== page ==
Gordonia, Bussliyah and Zeirei Zion 38.0% (31.0%)[7]
Ha–Shomer Ha–Tzair, Bnei Avodah and New Dror 31.0% (27.0%)
Poalei Zion and Dror 20.0% (16.0%)
Brissiyah 3.0% (3.0%)
Maccabi 8.0% (11.0%)
Unaffiliated Halutzim (7.0%)
Special cases (5%)
Total 100% (100%)

[Page 274]

The Congress opened on 10 Adar 5697 (1937) with the participation of delegates from all factions of the Zionist movement, official guests from the community and representatives from Eretz Israel (L. Greenbaum, A. R. Meier, I. Margalit, I. Furman, I. Finkelshtein, I. Klavir, M. Rolel and A. Shemi)


Illustration no. 14: Program and Agenda of the 8th He–Halutz Congress

Menachem Rolel: He–Halutz Romania 1934–1937
Joseph Burd: Training
David Spector: Aliyah
Yacov Margalit: Importance of the He–Halutz movement for the nation and Zionism
Levi Greenblat: Question and Answers
Yehudah Ben–Dov: Training division of He–Halutz
Al. Shemi: Education and culture
Organization, Decisions, Election


In his opening remarks Joseph Finkelstein[8] remembered all the heroes who gave their lives in the latest battles. Two of the heroes Muchnik and Spivak were from He–Halutz Romania and the third was the editor of newspaper Davar, M. Beilinson. He also remembered one of the founders of the He–Halutz movement, Shimshon Shechter and the senior Zionist activist Nachum M. Roitman (from the Keren Kayemet.)

M. Rolel spoke about the difficult situation in Eretz Israel and the fight for existence and rights in the homeland.

[Page 275]

He sent thanks to the 100 thousand members who are fighting against the Arab terrorism and for the survival of the homeland. He congratulated the halutzim from Kibbutz Beit Shaan and the Romanian halutzim from Massada. The Congress sent greetings to Kibbutz Emek Izrael for their 15th anniversary, to Merchavia and Degania for the 25th anniversary and to Ramat Davida Shomer Ha–Tzair kibbutz for the 10th anniversary. He also mentioned other groups, settlements and kibbutzim – Gavish, Kibbutz Shamir and others that have large numbers of halutzim from Romania and Bessarabia.

The Congress protested against the Arab terrorism and the actions of the Mandate Government against the national institutions in Jerusalem.

The Congress decided to strengthen the cooperation among the factions to ensure the success of the movement.[9]

While the Congress discussed ways to strengthen the organization and expand the work among the youth, the political and economical situation considerably worsened in Eastern Europe and in Eretz Israel and starting with 1936 the immigration considerably decreased.[10] The training movement of He–Halutz in Romania suffered since the middle 1930s because of the fascist anti–Semitic policies and because of the economic crisis and as a result the numbers of halutzim plunged from 2,319 to 1,367, a 41.0% decrease.[11]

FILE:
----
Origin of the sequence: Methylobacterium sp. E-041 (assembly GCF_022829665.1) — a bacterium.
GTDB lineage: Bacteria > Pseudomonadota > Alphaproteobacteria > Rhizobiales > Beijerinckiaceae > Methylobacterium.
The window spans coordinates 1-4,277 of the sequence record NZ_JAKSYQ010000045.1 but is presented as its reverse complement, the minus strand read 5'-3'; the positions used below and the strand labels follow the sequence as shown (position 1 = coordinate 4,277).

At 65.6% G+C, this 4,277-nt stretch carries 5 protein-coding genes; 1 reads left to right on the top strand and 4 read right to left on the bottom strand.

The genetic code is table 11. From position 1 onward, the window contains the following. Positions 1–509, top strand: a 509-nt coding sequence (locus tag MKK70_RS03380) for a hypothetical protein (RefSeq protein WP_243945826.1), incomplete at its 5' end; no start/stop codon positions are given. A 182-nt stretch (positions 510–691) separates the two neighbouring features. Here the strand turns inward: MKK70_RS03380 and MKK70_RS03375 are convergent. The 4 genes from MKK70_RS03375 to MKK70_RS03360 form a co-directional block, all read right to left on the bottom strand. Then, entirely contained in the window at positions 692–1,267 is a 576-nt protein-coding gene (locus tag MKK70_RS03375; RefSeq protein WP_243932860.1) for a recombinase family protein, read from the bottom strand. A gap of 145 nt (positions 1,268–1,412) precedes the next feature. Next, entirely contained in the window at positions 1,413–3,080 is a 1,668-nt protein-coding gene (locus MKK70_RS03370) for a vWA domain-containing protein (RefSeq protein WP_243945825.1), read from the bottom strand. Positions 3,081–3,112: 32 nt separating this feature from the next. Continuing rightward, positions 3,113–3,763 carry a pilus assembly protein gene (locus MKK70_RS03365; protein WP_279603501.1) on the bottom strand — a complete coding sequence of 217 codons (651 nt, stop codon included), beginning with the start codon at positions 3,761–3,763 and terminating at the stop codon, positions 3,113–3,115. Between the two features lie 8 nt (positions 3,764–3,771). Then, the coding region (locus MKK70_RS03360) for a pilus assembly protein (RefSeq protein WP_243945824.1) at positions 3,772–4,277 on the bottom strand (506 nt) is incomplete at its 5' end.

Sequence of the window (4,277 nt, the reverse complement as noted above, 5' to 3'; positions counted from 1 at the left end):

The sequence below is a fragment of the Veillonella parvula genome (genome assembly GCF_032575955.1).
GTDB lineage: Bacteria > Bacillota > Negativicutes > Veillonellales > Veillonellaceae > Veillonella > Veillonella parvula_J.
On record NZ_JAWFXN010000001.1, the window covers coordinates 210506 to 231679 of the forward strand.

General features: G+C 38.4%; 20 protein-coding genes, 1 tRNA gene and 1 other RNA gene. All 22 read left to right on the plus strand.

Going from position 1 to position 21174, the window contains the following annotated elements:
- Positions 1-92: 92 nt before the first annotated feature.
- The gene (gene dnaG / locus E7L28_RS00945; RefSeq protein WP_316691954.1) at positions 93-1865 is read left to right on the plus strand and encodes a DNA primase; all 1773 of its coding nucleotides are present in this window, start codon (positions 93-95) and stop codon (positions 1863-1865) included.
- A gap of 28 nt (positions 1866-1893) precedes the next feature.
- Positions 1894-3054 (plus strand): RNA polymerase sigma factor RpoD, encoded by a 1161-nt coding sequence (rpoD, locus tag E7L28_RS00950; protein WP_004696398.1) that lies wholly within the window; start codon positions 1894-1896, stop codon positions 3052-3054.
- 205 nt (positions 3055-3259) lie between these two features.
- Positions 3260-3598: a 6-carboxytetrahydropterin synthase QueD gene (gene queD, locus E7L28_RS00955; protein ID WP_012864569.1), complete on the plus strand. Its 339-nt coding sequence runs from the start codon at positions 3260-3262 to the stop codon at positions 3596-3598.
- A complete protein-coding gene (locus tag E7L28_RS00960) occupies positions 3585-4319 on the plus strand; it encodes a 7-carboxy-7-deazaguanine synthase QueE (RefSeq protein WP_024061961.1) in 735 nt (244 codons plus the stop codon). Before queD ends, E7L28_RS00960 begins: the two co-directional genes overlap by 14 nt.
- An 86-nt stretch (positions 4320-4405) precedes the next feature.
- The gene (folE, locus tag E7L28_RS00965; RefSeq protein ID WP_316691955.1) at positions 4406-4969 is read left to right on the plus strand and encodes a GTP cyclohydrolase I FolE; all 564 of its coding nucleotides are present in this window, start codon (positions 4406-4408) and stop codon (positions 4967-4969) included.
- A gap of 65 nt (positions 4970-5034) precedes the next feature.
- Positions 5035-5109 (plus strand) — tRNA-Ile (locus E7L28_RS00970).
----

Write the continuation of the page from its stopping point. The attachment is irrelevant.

Despite that difficult situation Ha–Oved (The Worker) organization continued to offer courses in Hebrew and history of Israel and worked with the National funds. At the end of 1937, a conference took place in Jassy where 44 people from all over Romania participated. The conference was opened by A.R. Meier and closed by Dr. B. Katvan. Its chairmen were Dr. Beider from Bucharest and M. Kreizel from Kishinev.

Elkhanan Shemi lectured on the connection between He–Halutz and Ha–Oved organizations and Dr. M. Kotik and B. Margalit lectured on the future plans of Ha–Oved.[12]


  1. This Council is known in the minutes as a “Plenary” meeting. Details of the meeting appeared in: Ha–Atid (The Future), issue 24, 24 Av 5695 (1935) and issue 25, Kislev, 5696 (1936) Return
  2. The data in this table differs from the August 1935 data presented in the He–Halutz Book edited by Moshe Basuk, published by the Immigration Department of the Jewish Agency, 5700 (1940), p. 417: “ In Romania the number of group is 108 with 2,713 male members (71.5%) and women 1,391 (28.5%) to a total of 4,104 members.” The author doubts the origin of this data and thinks that the report of Congress data is correct. Return
  3. Apparently identified as Ha–Poel Ha–Dati in 1934 Return
  4. From the memo of the Immigration department of the Jewish Agency to the Immigration Department of Eretz Israel, 5 March 1936 Return
  5. As a result of the cessation of the Beitar and Agudat Israel training activities Return
  6. According to Bei Undz (Insider), issue 4, February 1937 Return
  7. The figures in parenthesis are from the distribution of March 1935 Return
  8. I. F was killed in the battle of Shaar ha–Amakim on 12 Av 5698 (19 August 1938) when he was called to help a car that was attacked in the area. The kibbutz planted in his honour a forest of 1,000 trees (the money was collected by his friends in Romania) Return
  9. Ha–Shomer Ha–Tzair Bulletin, no. 2, November 1936, Report of the 11th Congress of Shomer ha–Tzair, January 1938. Return
  10. Immigration from Romania (including Bessarabia and Bucovina) to Eretz Israel: 1935 – 3,596 people, 1936 – 1,148, 1937 – 278, 1938 – 466, 1939 – 379, 1940 – 955 Return
  11. Report of the 21st Zionist Congress in 5699 (1939) Return
  12. Tribuna (in Romanian), Bucharest, issue 14, 1 December 1937 Return